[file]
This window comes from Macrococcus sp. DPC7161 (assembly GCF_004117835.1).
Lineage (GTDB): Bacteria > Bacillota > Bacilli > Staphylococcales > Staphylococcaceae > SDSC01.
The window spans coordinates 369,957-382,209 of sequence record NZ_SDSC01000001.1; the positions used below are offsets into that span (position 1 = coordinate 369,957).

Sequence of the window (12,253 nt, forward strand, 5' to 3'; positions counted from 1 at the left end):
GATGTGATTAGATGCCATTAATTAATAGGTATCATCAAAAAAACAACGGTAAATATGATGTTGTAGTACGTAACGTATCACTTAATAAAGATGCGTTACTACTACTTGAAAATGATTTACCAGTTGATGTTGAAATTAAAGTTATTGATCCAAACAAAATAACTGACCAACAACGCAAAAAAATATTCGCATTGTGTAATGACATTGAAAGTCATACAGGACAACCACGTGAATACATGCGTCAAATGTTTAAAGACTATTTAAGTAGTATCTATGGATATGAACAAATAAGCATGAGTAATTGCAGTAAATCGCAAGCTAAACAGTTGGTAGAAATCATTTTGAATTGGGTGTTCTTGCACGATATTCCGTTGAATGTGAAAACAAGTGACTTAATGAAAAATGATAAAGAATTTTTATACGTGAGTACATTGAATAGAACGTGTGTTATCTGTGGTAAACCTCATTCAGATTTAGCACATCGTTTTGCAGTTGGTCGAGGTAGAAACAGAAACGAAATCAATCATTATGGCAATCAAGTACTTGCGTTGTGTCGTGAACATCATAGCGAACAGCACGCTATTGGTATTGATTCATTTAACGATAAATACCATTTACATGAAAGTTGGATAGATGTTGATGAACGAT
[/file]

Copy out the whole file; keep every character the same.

This window comes from Macrococcus sp. DPC7161 (assembly GCF_004117835.1).
Lineage (GTDB): Bacteria > Bacillota > Bacilli > Staphylococcales > Staphylococcaceae > SDSC01.
The window spans coordinates 369,957-382,209 of sequence record NZ_SDSC01000001.1; the positions used below are offsets into that span (position 1 = coordinate 369,957).

Sequence of the window (12,253 nt, forward strand, 5' to 3'; positions counted from 1 at the left end):
GATGTGATTAGATGCCATTAATTAATAGGTATCATCAAAAAAACAACGGTAAATATGATGTTGTAGTACGTAACGTATCACTTAATAAAGATGCGTTACTACTACTTGAAAATGATTTACCAGTTGATGTTGAAATTAAAGTTATTGATCCAAACAAAATAACTGACCAACAACGCAAAAAAATATTCGCATTGTGTAATGACATTGAAAGTCATACAGGACAACCACGTGAATACATGCGTCAAATGTTTAAAGACTATTTAAGTAGTATCTATGGATATGAACAAATAAGCATGAGTAATTGCAGTAAATCGCAAGCTAAACAGTTGGTAGAAATCATTTTGAATTGGGTGTTCTTGCACGATATTCCGTTGAATGTGAAAACAAGTGACTTAATGAAAAATGATAAAGAATTTTTATACGTGAGTACATTGAATAGAACGTGTGTTATCTGTGGTAAACCTCATTCAGATTTAGCACATCGTTTTGCAGTTGGTCGAGGTAGAAACAGAAACGAAATCAATCATTATGGCAATCAAGTACTTGCGTTGTGTCGTGAACATCATAGCGAACAGCACGCTATTGGTATTGATTCATTTAACGATAAATACCATTTACATGAAAGTTGGATAGATGTTGATGAACGAT